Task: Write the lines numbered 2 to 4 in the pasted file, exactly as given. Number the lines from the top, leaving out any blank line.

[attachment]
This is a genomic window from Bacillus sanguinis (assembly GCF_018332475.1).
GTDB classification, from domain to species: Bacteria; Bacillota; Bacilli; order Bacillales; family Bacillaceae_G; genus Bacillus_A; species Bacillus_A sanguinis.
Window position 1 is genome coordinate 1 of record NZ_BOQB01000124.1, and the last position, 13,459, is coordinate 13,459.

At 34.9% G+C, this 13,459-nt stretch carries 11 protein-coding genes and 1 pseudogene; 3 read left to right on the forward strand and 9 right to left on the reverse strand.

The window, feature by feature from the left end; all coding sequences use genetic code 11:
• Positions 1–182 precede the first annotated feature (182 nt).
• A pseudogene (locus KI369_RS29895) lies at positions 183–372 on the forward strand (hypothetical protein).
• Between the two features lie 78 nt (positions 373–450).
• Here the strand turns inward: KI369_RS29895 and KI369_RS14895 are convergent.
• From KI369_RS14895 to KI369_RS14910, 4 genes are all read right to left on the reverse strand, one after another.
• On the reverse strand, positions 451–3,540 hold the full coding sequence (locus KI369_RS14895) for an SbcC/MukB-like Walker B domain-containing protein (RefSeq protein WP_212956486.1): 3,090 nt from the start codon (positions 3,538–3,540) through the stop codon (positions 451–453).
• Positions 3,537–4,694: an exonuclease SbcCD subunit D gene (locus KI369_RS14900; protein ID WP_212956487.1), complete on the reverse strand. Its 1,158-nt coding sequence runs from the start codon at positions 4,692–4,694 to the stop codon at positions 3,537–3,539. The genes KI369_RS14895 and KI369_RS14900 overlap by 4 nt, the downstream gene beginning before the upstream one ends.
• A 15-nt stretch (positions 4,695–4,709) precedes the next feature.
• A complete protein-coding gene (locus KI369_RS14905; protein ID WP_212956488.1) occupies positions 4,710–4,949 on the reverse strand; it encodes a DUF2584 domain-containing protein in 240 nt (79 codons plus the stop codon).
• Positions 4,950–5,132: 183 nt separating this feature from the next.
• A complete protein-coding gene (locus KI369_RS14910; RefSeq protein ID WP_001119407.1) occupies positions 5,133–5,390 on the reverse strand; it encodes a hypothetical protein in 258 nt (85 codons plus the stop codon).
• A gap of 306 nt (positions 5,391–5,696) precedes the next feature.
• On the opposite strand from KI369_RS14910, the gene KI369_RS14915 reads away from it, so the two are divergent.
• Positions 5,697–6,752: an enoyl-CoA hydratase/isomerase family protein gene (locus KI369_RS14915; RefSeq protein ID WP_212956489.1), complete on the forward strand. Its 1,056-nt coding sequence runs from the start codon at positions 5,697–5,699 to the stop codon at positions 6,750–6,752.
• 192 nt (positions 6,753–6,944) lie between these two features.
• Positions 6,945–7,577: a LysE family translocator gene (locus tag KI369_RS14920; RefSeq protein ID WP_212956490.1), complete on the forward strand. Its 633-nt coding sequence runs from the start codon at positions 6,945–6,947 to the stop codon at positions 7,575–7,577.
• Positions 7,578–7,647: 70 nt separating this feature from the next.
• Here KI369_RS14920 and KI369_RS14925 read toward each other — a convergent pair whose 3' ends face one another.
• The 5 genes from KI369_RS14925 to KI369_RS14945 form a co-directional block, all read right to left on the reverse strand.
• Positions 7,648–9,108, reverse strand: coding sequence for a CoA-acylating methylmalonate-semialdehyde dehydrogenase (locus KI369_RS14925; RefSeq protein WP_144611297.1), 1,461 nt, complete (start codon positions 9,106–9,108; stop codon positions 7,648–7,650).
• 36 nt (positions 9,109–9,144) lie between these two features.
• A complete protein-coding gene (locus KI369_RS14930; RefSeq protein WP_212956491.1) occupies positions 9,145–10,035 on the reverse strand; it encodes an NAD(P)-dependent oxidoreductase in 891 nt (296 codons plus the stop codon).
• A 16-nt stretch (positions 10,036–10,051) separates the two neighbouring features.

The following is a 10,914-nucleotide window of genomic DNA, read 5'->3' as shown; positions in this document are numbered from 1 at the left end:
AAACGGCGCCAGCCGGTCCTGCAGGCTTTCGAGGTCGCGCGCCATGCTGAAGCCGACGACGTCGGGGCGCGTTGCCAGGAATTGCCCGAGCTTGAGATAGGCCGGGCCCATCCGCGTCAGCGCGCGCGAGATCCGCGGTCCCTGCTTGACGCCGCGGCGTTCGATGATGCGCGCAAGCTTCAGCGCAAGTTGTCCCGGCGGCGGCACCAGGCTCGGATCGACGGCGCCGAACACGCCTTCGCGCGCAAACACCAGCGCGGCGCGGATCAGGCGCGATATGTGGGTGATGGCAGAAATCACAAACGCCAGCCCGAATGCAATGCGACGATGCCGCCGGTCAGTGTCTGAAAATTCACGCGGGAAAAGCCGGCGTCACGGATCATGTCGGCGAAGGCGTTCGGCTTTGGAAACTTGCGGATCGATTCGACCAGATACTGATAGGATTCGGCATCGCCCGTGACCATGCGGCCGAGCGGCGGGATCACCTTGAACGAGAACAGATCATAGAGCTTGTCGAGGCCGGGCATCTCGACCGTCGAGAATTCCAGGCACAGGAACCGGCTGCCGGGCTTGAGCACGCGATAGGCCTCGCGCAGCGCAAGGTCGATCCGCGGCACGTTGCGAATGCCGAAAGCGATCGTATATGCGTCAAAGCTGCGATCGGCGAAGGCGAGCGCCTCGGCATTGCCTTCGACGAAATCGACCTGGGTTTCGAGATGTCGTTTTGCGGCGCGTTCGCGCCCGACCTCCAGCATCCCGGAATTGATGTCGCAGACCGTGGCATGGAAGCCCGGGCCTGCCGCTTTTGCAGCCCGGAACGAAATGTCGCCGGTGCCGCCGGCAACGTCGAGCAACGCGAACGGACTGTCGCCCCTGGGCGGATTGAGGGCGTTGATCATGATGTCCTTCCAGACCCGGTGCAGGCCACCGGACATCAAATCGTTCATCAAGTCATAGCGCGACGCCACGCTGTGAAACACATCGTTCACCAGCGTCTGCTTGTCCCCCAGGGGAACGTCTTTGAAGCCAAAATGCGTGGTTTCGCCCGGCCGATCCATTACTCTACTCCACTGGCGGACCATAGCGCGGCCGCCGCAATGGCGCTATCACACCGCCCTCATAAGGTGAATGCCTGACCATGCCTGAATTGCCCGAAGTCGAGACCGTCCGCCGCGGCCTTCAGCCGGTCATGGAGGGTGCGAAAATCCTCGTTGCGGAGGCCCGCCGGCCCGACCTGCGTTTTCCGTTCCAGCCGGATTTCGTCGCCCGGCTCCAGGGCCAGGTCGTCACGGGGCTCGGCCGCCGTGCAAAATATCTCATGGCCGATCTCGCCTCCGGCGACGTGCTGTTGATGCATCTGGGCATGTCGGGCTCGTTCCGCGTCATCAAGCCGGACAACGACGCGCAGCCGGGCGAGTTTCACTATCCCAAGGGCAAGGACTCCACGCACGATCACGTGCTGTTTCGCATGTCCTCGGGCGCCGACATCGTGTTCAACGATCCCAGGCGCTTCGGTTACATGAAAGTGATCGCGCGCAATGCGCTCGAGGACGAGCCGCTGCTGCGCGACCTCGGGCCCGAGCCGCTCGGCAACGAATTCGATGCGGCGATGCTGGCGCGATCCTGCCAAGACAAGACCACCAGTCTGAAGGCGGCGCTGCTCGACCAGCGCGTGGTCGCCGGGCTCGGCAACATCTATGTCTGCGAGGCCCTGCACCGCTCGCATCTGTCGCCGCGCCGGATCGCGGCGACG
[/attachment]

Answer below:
GTDB classification, from domain to species: Bacteria; Bacillota; Bacilli; order Bacillales; family Bacillaceae_G; genus Bacillus_A; species Bacillus_A sanguinis.
Window position 1 is genome coordinate 1 of record NZ_BOQB01000124.1, and the last position, 13,459, is coordinate 13,459.

At 34.9% G+C, this 13,459-nt stretch carries 11 protein-coding genes and 1 pseudogene; 3 read left to right on the forward strand and 9 right to left on the reverse strand.